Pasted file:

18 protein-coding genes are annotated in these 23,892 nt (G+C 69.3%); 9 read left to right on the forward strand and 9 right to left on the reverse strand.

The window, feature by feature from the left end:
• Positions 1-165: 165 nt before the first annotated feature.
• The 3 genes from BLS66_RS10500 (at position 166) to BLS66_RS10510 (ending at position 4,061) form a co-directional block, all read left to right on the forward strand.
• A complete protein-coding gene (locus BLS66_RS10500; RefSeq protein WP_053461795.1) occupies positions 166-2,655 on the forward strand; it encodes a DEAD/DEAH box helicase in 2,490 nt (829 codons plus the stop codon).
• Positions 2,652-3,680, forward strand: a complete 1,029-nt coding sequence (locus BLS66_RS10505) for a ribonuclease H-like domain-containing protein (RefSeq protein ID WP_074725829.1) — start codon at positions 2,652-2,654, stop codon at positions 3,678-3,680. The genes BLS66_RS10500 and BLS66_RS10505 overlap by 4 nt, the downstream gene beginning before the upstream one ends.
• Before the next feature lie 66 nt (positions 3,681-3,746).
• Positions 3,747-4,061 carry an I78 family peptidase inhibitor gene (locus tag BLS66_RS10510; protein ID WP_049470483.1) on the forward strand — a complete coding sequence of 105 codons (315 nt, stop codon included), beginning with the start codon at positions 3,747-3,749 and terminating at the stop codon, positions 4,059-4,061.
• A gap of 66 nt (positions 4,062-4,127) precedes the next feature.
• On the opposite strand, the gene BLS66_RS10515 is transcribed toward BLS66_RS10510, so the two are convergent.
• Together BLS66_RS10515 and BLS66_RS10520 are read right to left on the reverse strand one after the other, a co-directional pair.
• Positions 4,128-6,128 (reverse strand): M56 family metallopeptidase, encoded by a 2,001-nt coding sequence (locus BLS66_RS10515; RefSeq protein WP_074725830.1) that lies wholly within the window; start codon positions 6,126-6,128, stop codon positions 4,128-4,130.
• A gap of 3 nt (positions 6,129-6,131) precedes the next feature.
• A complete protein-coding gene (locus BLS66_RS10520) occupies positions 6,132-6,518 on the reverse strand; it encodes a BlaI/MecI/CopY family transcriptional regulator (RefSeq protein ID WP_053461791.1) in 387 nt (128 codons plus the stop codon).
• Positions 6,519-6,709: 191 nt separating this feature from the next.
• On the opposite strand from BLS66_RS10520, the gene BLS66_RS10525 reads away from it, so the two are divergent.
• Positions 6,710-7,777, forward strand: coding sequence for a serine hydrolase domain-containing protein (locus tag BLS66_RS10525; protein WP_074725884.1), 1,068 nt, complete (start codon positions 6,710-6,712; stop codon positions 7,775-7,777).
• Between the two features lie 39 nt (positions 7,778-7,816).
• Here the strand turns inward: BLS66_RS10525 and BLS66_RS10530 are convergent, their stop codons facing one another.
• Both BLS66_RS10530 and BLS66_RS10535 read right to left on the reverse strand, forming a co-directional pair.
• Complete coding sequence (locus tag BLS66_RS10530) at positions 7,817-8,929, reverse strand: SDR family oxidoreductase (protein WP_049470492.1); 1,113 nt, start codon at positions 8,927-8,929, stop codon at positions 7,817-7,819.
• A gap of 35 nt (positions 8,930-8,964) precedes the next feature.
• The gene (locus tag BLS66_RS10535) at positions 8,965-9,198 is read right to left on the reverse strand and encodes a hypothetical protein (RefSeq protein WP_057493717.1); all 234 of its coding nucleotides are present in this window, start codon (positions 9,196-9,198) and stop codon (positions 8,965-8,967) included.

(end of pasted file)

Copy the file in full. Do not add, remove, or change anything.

18 protein-coding genes are annotated in these 23,892 nt (G+C 69.3%); 9 read left to right on the forward strand and 9 right to left on the reverse strand.

The window, feature by feature from the left end:
• Positions 1-165: 165 nt before the first annotated feature.
• The 3 genes from BLS66_RS10500 (at position 166) to BLS66_RS10510 (ending at position 4,061) form a co-directional block, all read left to right on the forward strand.
• A complete protein-coding gene (locus BLS66_RS10500; RefSeq protein WP_053461795.1) occupies positions 166-2,655 on the forward strand; it encodes a DEAD/DEAH box helicase in 2,490 nt (829 codons plus the stop codon).
• Positions 2,652-3,680, forward strand: a complete 1,029-nt coding sequence (locus BLS66_RS10505) for a ribonuclease H-like domain-containing protein (RefSeq protein ID WP_074725829.1) — start codon at positions 2,652-2,654, stop codon at positions 3,678-3,680. The genes BLS66_RS10500 and BLS66_RS10505 overlap by 4 nt, the downstream gene beginning before the upstream one ends.
• Before the next feature lie 66 nt (positions 3,681-3,746).
• Positions 3,747-4,061 carry an I78 family peptidase inhibitor gene (locus tag BLS66_RS10510; protein ID WP_049470483.1) on the forward strand — a complete coding sequence of 105 codons (315 nt, stop codon included), beginning with the start codon at positions 3,747-3,749 and terminating at the stop codon, positions 4,059-4,061.
• A gap of 66 nt (positions 4,062-4,127) precedes the next feature.
• On the opposite strand, the gene BLS66_RS10515 is transcribed toward BLS66_RS10510, so the two are convergent.
• Together BLS66_RS10515 and BLS66_RS10520 are read right to left on the reverse strand one after the other, a co-directional pair.
• Positions 4,128-6,128 (reverse strand): M56 family metallopeptidase, encoded by a 2,001-nt coding sequence (locus BLS66_RS10515; RefSeq protein WP_074725830.1) that lies wholly within the window; start codon positions 6,126-6,128, stop codon positions 4,128-4,130.
• A gap of 3 nt (positions 6,129-6,131) precedes the next feature.
• A complete protein-coding gene (locus BLS66_RS10520) occupies positions 6,132-6,518 on the reverse strand; it encodes a BlaI/MecI/CopY family transcriptional regulator (RefSeq protein ID WP_053461791.1) in 387 nt (128 codons plus the stop codon).
• Positions 6,519-6,709: 191 nt separating this feature from the next.
• On the opposite strand from BLS66_RS10520, the gene BLS66_RS10525 reads away from it, so the two are divergent.
• Positions 6,710-7,777, forward strand: coding sequence for a serine hydrolase domain-containing protein (locus tag BLS66_RS10525; protein WP_074725884.1), 1,068 nt, complete (start codon positions 6,710-6,712; stop codon positions 7,775-7,777).
• Between the two features lie 39 nt (positions 7,778-7,816).
• Here the strand turns inward: BLS66_RS10525 and BLS66_RS10530 are convergent, their stop codons facing one another.
• Both BLS66_RS10530 and BLS66_RS10535 read right to left on the reverse strand, forming a co-directional pair.
• Complete coding sequence (locus tag BLS66_RS10530) at positions 7,817-8,929, reverse strand: SDR family oxidoreductase (protein WP_049470492.1); 1,113 nt, start codon at positions 8,927-8,929, stop codon at positions 7,817-7,819.
• A gap of 35 nt (positions 8,930-8,964) precedes the next feature.
• The gene (locus tag BLS66_RS10535) at positions 8,965-9,198 is read right to left on the reverse strand and encodes a hypothetical protein (RefSeq protein WP_057493717.1); all 234 of its coding nucleotides are present in this window, start codon (positions 9,196-9,198) and stop codon (positions 8,965-8,967) included.